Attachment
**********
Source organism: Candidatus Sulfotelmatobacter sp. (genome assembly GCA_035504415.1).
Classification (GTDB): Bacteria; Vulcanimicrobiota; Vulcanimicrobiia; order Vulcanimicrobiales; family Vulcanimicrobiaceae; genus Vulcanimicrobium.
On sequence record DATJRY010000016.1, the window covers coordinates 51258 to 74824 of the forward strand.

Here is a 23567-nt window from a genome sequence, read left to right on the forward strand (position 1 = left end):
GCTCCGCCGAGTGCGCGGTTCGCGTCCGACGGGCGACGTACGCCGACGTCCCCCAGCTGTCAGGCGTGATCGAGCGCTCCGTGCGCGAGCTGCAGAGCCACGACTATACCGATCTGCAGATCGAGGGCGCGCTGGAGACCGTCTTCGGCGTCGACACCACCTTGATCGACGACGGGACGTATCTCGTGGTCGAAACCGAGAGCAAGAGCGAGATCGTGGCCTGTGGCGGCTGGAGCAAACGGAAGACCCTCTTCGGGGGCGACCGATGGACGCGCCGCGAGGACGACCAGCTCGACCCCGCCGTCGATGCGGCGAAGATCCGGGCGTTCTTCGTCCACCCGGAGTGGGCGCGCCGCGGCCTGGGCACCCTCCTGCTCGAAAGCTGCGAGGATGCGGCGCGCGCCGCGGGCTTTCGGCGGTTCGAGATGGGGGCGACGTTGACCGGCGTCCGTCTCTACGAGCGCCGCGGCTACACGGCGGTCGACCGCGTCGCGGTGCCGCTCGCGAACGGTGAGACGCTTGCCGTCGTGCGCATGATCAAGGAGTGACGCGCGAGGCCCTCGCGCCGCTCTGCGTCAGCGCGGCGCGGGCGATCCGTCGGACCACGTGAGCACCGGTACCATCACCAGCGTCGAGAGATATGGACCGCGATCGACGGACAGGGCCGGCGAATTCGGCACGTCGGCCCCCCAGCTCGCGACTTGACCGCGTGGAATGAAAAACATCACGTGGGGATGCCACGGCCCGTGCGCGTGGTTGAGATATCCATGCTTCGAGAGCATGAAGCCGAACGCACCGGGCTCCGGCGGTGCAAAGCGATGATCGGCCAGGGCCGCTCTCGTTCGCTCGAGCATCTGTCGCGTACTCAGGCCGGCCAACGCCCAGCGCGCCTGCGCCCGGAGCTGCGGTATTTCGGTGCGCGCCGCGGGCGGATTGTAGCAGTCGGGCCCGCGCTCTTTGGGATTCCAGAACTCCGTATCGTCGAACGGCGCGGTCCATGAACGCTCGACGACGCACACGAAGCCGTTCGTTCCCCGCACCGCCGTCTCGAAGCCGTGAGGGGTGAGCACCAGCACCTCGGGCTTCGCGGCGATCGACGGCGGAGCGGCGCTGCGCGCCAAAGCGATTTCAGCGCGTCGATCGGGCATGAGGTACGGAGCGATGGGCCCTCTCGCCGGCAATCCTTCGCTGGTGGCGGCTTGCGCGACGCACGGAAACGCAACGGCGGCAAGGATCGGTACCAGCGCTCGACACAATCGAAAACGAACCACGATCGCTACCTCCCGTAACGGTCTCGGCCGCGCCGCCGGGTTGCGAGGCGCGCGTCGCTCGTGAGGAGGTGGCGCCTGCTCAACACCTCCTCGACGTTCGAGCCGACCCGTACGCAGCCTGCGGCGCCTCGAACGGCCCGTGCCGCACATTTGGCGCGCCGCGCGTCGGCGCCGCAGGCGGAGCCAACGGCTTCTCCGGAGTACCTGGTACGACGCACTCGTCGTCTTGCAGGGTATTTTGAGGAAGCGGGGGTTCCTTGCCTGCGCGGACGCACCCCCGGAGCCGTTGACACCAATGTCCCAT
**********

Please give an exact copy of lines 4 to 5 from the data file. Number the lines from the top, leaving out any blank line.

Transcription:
Here is a 23567-nt window from a genome sequence, read left to right on the forward strand (position 1 = left end):
GCTCCGCCGAGTGCGCGGTTCGCGTCCGACGGGCGACGTACGCCGACGTCCCCCAGCTGTCAGGCGTGATCGAGCGCTCCGTGCGCGAGCTGCAGAGCCACGACTATACCGATCTGCAGATCGAGGGCGCGCTGGAGACCGTCTTCGGCGTCGACACCACCTTGATCGACGACGGGACGTATCTCGTGGTCGAAACCGAGAGCAAGAGCGAGATCGTGGCCTGTGGCGGCTGGAGCAAACGGAAGACCCTCTTCGGGGGCGACCGATGGACGCGCCGCGAGGACGACCAGCTCGACCCCGCCGTCGATGCGGCGAAGATCCGGGCGTTCTTCGTCCACCCGGAGTGGGCGCGCCGCGGCCTGGGCACCCTCCTGCTCGAAAGCTGCGAGGATGCGGCGCGCGCCGCGGGCTTTCGGCGGTTCGAGATGGGGGCGACGTTGACCGGCGTCCGTCTCTACGAGCGCCGCGGCTACACGGCGGTCGACCGCGTCGCGGTGCCGCTCGCGAACGGTGAGACGCTTGCCGTCGTGCGCATGATCAAGGAGTGACGCGCGAGGCCCTCGCGCCGCTCTGCGTCAGCGCGGCGCGGGCGATCCGTCGGACCACGTGAGCACCGGTACCATCACCAGCGTCGAGAGATATGGACCGCGATCGACGGACAGGGCCGGCGAATTCGGCACGTCGGCCCCCCAGCTCGCGACTTGACCGCGTGGAATGAAAAACATCACGTGGGGATGCCACGGCCCGTGCGCGTGGTTGAGATATCCATGCTTCGAGAGCATGAAGCCGAACGCACCGGGCTCCGGCGGTGCAAAGCGATGATCGGCCAGGGCCGCTCTCGTTCGCTCGAGCATCTGTCGCGTACTCAGGCCGGCCAACGCCCAGCGCGCCTGCGCCCGGAGCTGCGGTATTTCGGTGCGCGCCGCGGGCGGATTGTAGCAGTCGGGCCCGCGCTCTTTGGGATTCCAGAACTCCGTATCGTCGAACGGCGCGGTCCATGAACGCTCGACGACGCACACGAAGCCGTTCGTTCCCCGCACCGCCGTCTCGAAGCCGTGAGGGGTGAGCACCAGCACCTCGGGCTTCGCGGCGATCGACGGCGGAGCGGCGCTGCGCGCCAAAGCGATTTCAGCGCGTCGATCGGGCATGAGGTACGGAGCGATGGGCCCTCTCGCCGGCAATCCTTCGCTGGTGGCGGCTTGCGCGACGCACGGAAACGCAACGGCGGCAAGGATCGGTACCAGCGCTCGACACAATCGAAAACGAACCACGATCGCTACCTCCCGTAACGGTCTCGGCCGCGCCGCCGGGTTGCGAGGCGCGCGTCGCTCGTGAGGAGGTGGCGCCTGCTCAACACCTCCTCGACGTTCGAGCCGACCCGTACGCAGCCTGCGGCGCCTCGAACGGCCCGTGCCGCACATTTGGCGCGCCGCGCGTCGGCGCCGCAGGCGGAGCCAACGGCTTCTCCGGAGTACCTGGTACGACGCACTCGTCGTCTTGCAGGGTATTTTGAGGAAGCGGGGGTTCCTTGCCTGCGCGGACGCACCCCCGGAGCCGTTGACACCAATGTCCCAT